How to take a temperature in nursing using different types of thermometers: Nurse shows how to take a temperature in 6 different ways:
-How to take a temperature under the arm (Axillary - armpit);
-How to take a temperature orally (mouth);
-How to take a temperature in ear (tympanic),
-How to take a temperature on the skin;
-How to take a temperature rectal (rectum);
-How to take a temperature over the temporal artery location on the forehead.
There are many different types of thermometers: glass (analog) thermometers that are filled with liquid (formerly mercury but now other metals), digital probe thermometers, infrared thermometers, and more.
Glass thermometers are rarely used in a healthcare setting due to the risk of breakage, but they are still relatively popular for home use. This tutorial will show you how to use and read a glass thermometer, in addition to other types.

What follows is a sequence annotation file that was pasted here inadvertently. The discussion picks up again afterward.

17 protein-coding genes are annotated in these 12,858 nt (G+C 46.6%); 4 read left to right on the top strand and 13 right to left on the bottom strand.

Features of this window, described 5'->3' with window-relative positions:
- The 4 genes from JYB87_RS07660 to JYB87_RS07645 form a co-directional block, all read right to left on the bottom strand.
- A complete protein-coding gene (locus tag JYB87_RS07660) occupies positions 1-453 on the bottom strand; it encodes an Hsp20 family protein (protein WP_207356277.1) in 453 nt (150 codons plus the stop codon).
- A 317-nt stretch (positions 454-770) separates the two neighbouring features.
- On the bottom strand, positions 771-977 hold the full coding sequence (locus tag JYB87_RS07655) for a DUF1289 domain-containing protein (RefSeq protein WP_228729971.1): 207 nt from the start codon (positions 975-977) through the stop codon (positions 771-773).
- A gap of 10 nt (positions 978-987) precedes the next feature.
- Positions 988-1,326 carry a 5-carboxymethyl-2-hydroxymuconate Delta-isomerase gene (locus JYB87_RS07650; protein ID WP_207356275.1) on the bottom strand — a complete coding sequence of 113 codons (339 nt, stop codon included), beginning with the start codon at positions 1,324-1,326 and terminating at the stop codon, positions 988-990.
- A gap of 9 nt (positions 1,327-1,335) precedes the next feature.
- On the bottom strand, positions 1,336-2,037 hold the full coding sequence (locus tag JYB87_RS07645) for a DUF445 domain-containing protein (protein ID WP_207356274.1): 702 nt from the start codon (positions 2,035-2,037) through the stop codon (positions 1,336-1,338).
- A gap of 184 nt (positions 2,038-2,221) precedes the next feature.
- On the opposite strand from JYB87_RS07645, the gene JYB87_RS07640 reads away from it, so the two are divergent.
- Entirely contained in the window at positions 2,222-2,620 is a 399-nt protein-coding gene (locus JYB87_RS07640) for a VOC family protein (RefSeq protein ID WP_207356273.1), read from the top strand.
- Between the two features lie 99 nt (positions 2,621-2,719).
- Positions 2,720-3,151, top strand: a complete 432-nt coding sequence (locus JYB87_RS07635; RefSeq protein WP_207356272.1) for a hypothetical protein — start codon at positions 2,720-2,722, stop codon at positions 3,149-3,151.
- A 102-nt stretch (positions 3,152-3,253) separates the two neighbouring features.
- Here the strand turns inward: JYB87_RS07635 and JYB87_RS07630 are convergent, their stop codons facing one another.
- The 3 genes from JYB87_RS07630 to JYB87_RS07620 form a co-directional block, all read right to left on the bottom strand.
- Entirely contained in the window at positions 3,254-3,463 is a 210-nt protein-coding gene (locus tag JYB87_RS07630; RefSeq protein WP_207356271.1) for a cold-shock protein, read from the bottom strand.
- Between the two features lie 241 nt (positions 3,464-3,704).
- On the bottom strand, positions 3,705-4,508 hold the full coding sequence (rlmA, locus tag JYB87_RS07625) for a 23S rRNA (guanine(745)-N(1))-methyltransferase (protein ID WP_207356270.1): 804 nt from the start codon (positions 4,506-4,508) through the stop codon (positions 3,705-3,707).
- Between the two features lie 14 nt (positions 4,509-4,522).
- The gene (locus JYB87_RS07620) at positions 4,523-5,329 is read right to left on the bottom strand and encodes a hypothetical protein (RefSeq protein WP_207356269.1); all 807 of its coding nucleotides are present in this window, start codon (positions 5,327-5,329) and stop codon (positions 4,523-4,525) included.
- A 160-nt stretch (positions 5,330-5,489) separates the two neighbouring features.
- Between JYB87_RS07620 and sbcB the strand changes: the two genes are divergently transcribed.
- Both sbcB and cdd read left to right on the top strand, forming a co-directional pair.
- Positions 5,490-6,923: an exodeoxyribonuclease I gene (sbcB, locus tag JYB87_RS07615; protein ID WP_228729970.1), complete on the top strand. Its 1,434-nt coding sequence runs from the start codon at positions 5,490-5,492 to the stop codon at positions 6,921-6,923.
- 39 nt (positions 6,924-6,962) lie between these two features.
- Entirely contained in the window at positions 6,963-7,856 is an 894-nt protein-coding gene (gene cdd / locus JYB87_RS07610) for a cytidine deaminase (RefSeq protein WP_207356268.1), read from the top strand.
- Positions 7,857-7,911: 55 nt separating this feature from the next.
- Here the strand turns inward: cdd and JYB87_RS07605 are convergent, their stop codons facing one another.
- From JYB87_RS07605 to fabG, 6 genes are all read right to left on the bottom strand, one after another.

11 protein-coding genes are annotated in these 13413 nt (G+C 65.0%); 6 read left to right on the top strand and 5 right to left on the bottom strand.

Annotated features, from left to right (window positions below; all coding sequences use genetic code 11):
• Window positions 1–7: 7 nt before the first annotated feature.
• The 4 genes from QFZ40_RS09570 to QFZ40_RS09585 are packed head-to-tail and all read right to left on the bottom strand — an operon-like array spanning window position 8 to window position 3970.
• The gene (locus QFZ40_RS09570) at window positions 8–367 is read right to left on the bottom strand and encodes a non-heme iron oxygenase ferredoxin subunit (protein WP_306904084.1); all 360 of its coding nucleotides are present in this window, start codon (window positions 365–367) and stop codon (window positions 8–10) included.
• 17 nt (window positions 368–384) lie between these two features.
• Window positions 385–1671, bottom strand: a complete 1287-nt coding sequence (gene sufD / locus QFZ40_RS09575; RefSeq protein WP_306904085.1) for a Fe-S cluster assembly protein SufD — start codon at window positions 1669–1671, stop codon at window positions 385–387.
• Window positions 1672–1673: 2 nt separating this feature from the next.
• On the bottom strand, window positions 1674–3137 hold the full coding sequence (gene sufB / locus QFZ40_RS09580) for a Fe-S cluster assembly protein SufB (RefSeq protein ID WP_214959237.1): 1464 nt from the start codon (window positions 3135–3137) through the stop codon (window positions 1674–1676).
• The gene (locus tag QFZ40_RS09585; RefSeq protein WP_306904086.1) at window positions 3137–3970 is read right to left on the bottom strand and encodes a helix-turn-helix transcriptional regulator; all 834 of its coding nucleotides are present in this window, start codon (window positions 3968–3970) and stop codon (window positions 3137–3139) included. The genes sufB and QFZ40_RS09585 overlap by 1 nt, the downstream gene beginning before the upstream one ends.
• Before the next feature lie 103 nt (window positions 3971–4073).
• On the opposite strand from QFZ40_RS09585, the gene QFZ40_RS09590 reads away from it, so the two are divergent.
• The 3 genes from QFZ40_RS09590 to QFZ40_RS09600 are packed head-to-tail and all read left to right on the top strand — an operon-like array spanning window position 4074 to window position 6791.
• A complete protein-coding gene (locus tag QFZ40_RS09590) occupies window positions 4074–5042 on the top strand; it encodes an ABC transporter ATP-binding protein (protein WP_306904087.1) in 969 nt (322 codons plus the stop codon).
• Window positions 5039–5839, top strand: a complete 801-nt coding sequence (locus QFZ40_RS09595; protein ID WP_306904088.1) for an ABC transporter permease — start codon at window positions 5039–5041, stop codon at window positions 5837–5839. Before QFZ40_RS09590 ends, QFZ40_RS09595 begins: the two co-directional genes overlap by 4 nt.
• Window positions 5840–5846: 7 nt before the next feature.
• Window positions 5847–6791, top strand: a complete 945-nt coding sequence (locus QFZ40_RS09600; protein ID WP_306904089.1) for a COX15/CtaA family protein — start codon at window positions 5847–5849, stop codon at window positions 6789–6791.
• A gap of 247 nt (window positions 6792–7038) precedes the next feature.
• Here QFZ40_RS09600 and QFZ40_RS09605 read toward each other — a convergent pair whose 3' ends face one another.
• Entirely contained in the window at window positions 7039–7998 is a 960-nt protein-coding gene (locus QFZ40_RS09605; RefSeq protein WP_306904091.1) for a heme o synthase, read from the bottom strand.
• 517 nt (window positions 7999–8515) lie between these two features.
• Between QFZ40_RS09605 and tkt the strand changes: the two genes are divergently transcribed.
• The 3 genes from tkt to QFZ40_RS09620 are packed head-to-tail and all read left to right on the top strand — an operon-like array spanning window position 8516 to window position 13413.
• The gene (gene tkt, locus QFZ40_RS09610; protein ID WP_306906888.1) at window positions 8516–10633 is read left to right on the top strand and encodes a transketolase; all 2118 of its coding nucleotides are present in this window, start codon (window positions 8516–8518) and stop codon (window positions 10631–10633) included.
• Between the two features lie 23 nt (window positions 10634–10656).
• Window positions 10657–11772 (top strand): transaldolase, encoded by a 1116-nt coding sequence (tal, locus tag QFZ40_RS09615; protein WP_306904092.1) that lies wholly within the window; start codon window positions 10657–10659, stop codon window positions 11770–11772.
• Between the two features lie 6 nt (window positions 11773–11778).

There are also many different routes you can use to take a temperature: The most common include rectum, mouth, armpit, skin, temporal artery (forehead), and ear (tympanic).
According to most experts, the rectum offers the most accurate reading. The armpit and skin offer the least accurate readings.
The average body temperature is 98.6 degrees Fahrenheit. Anything over 100.4 degrees Fahrenheit can be considered a fever in both adults and children.
Taking a person's temperature is something you not only do at home when you're sick, but nurses also perform this task on the job.
Before taking a temperature as a nurse, you always want to perform hand hygiene, don gloves (if you will touch the mouth or rectum), clean the thermometer per the protocols in your healthcare facility (soap and water and/or an alcohol pad), and add a thermometer probe cover for added protection.
If checking a temperature orally, ensure that the patient hasn't consumed food or beverages and if they have wait 15 minutes to take the temperature, as this can distort the temperature.
When finished, always discard the thermometer probe cover, doff your gloves, perform hand hygiene, and document the temperature AND the route used (oral, axillary, rectum, etc.).
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